Betting on Brexit


A popular approach to defining subjective probabilities is to ask, under what terms would you be willing to bet on this outcome. “I’d be willing to bet” is a common way of expressing confidence. Presumably that’s what Michael Gove is appealing to here:

Gove insisted the UK would still definitely leave on 31 October, saying he had even made a bet with Matt Hancock, the health secretary, that it would happen.

Sounds pretty convincing. Except… It’s another member of the cabinet that is taking the other side of the bet. And not just any other member, but the health secretary, whose preparations are kind of important.

So, we are left with the following options:

  1. The cabinet has no idea what’s going to happen next week. And instead of spending their time earnestly trying to figure it out, they’re gambling on the outcome.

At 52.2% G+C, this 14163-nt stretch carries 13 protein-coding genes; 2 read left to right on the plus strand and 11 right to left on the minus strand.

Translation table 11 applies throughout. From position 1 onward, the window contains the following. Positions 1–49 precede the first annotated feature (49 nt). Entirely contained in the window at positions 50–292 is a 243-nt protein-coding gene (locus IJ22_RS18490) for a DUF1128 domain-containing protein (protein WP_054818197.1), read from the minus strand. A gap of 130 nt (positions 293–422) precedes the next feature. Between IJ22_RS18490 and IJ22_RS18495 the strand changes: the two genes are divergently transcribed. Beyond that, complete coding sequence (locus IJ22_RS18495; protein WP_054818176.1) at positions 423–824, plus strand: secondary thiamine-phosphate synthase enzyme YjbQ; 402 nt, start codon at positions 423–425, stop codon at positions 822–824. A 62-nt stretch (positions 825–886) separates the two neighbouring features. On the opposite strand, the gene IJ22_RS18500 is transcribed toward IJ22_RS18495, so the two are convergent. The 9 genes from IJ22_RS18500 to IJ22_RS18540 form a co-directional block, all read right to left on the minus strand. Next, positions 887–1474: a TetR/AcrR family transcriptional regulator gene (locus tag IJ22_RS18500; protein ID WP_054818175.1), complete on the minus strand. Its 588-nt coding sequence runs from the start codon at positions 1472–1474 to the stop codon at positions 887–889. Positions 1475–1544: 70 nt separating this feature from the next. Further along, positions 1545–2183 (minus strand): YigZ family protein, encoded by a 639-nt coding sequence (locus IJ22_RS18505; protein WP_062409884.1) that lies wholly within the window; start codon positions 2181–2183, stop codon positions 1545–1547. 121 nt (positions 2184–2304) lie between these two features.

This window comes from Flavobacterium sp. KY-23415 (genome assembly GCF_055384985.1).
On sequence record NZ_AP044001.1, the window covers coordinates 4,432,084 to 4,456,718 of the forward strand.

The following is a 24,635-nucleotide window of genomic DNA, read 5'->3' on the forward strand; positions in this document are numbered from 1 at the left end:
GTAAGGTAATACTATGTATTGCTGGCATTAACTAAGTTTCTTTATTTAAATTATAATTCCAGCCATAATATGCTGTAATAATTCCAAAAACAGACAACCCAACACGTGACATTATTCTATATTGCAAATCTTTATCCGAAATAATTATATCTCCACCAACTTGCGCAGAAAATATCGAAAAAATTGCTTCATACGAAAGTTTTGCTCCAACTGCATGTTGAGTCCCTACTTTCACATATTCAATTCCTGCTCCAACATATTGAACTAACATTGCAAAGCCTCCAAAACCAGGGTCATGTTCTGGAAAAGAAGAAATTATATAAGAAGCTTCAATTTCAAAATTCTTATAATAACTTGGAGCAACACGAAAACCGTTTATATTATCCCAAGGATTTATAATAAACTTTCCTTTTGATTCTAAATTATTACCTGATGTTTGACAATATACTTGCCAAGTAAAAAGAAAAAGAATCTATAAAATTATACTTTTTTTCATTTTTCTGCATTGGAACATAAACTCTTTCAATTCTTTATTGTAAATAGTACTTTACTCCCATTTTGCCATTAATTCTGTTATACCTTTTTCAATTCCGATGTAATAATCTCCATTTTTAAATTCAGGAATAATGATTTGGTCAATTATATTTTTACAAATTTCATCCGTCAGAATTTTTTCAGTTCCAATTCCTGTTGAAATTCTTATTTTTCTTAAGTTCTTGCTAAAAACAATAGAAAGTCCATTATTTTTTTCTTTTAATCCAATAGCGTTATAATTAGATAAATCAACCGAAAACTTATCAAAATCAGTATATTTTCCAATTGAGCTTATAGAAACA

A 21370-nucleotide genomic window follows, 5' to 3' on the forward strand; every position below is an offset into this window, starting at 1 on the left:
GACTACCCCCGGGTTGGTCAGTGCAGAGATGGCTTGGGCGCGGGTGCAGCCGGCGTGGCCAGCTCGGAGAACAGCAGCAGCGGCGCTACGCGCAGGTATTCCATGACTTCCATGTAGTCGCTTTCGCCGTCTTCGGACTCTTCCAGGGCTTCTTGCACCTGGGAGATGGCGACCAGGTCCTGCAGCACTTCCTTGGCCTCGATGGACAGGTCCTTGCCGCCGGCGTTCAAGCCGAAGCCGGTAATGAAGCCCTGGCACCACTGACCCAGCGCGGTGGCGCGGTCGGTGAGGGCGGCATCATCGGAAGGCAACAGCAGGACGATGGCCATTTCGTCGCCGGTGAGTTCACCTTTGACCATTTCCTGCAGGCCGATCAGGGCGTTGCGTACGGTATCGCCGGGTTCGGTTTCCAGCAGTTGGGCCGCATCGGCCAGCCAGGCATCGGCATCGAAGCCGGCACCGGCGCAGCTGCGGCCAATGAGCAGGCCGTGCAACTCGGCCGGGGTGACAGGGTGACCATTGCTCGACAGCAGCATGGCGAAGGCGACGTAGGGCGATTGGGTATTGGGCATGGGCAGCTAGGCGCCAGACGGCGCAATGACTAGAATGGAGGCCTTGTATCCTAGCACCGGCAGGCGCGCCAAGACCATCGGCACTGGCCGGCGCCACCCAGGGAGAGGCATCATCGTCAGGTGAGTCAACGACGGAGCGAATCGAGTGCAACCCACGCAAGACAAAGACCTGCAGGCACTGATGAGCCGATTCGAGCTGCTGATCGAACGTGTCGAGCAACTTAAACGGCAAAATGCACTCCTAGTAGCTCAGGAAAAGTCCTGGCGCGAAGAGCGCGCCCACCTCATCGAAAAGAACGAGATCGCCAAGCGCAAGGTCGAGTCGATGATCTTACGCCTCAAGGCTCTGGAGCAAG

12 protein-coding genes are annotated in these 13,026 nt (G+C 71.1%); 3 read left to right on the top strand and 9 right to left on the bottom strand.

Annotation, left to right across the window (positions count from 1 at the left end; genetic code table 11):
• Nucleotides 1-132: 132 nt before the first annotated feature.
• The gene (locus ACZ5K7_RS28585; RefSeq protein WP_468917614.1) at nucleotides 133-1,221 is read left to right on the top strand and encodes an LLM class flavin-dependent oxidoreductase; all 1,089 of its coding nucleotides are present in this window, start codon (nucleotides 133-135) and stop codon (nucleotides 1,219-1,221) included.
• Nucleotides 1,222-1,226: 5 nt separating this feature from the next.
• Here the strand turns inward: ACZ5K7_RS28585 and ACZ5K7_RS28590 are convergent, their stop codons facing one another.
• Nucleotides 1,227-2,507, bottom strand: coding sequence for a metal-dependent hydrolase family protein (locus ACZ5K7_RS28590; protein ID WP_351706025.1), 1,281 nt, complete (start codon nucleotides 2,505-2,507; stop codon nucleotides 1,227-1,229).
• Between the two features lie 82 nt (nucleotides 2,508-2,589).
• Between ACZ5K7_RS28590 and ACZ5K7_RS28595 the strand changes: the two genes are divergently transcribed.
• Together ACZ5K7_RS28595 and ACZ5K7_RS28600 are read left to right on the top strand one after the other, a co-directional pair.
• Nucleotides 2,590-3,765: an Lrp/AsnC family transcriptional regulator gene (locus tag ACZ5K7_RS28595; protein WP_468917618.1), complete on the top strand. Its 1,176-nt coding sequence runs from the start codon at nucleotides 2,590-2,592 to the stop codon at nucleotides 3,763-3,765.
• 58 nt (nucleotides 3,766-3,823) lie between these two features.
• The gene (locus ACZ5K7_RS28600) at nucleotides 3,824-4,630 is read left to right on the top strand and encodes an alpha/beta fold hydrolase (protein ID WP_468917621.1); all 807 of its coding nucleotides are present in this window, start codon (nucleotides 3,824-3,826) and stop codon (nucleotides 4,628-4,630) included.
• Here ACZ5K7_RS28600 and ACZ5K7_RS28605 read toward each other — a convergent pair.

2. Insiders are entirely confident that Brexit will happen on 31 October, but the health secretary is clueless. And the Chancellor of the Duchy of Lanchester (that is genuinely his cabinet job title), instead of trying to bring him up to speed, is taking advantage of his cluelessness to make some money with a bet whose outcome he has covert information about.
  3. This is just another ridiculous story made up by what are supposed to be responsible public servants.

I suppose he didn’t say what odds he’d given Hancock…

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